Why we need to protect the environment for our wildlife
In 2013 several of the UK's major conservation charities joined together to produce a report on the state of Britain's wildlife and to ascertain trends in populations over the last 50 years. The results are truly shocking with as many as 60% of the species studied shown to be in serious decline, and several already-threatened species now facing extinction.
The report, entitled "State of Nature" was carried out and supported by 25 different wildlife charities, including the RSPB (Royal Society for the Protection of Birds), The Marine Conservation Society, The Wildlife Trusts and many more, and was also endorsed by well-known BBC TV presenter and naturalist Sir David Attenborough who introduced it at its launch. The full report can be viewed via the rspb website.
Summary of the Report
Some statistics from the summary of the report are as follows (taken from http://www.rspb.org.uk/Images/summary_tcm9-345844.pdf):
- 60% of the 3,148 UK species we assessed have declined over the last 50 years and 31% have declined strongly.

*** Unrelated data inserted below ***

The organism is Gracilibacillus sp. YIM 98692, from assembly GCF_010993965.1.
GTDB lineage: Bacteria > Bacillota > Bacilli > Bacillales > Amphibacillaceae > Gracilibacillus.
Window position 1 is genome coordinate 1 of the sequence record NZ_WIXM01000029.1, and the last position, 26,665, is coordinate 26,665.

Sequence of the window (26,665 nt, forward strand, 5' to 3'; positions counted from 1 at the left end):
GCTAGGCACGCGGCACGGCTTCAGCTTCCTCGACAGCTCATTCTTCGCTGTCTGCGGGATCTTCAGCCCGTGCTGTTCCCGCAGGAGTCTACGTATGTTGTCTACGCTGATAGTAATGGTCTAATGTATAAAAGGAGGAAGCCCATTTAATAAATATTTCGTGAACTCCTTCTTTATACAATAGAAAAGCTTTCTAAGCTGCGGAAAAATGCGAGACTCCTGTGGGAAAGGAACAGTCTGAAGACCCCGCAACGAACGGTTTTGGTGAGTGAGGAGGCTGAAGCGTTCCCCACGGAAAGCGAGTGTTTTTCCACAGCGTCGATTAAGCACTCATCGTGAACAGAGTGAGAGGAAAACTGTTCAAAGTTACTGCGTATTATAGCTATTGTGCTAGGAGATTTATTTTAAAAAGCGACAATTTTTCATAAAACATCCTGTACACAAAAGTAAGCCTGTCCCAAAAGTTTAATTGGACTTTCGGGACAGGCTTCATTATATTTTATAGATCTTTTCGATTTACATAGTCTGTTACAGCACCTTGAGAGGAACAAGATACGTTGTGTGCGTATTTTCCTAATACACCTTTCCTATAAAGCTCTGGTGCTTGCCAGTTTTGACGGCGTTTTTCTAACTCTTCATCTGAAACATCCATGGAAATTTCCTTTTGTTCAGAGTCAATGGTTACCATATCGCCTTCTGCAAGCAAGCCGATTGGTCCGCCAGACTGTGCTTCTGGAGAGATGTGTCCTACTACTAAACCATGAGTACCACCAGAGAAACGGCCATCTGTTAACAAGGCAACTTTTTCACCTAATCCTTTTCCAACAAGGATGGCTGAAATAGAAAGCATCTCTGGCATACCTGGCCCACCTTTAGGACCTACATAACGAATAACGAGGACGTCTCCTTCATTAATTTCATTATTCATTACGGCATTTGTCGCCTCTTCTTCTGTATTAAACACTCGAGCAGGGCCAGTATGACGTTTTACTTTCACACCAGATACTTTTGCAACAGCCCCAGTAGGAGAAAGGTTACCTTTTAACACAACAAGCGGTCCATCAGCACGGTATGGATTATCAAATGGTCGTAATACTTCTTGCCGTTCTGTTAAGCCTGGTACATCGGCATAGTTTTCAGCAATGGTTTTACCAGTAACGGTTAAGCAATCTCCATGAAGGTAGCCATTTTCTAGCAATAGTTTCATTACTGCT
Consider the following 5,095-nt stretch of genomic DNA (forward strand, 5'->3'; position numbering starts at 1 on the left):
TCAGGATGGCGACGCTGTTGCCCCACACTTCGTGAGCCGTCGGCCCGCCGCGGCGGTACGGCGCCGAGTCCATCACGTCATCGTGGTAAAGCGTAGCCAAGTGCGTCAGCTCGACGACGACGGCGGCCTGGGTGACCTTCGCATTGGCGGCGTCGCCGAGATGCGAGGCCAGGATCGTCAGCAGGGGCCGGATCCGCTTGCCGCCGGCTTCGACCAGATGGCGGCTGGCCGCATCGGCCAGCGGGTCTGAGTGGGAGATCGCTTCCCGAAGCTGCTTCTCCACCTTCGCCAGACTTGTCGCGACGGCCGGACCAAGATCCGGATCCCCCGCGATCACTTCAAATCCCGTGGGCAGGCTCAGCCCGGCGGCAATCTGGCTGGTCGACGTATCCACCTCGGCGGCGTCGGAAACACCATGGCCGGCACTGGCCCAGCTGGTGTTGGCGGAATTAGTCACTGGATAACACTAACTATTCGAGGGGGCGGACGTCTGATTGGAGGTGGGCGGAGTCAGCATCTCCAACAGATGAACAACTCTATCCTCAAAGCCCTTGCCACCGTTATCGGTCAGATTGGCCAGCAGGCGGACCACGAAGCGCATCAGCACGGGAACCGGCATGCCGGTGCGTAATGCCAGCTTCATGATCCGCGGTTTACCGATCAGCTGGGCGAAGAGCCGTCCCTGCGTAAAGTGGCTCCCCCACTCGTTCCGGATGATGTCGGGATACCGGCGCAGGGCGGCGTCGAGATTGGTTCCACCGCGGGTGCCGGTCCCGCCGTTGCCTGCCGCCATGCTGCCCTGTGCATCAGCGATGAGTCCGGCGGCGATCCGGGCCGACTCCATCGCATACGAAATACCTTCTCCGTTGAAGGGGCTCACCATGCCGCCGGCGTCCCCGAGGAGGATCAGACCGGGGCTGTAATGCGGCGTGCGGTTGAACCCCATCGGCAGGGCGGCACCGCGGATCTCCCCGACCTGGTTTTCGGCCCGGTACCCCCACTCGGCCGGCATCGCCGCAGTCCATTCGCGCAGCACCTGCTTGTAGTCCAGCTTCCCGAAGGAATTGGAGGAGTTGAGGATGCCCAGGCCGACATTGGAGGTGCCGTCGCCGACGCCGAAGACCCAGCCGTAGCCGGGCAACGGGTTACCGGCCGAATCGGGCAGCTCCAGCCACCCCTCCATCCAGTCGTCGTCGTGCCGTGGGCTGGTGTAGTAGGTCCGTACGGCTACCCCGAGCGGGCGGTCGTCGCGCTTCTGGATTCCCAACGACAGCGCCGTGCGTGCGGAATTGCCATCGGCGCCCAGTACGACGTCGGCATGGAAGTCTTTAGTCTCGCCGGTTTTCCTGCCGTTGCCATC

- Half of the species assessed have shown strong changes in their numbers or range, indicating that recent environmental changes are having a dramatic impact on nature in the UK.
- Species with specific habitat requirements seem to be faring worse than generalist species.
- A new Watchlist Indicator, developed to measure how conservation priority species are faring, shows that their overall numbers have declined by 77% in the last 40 years, with little sign of recovery.
- Of more than 6,000 species that have been assessed using modern Red List criteria, more than one in 10 are thought to be under threat of extinction in the UK.
- Our assessment looks back over 50 years at most, yet there were large declines in the UK’s wildlife prior to this, linked to habitat loss.
- The UK’s Overseas Territories hold a wealth of wildlife of huge international importance and over 90 of these species are at high risk of global extinction.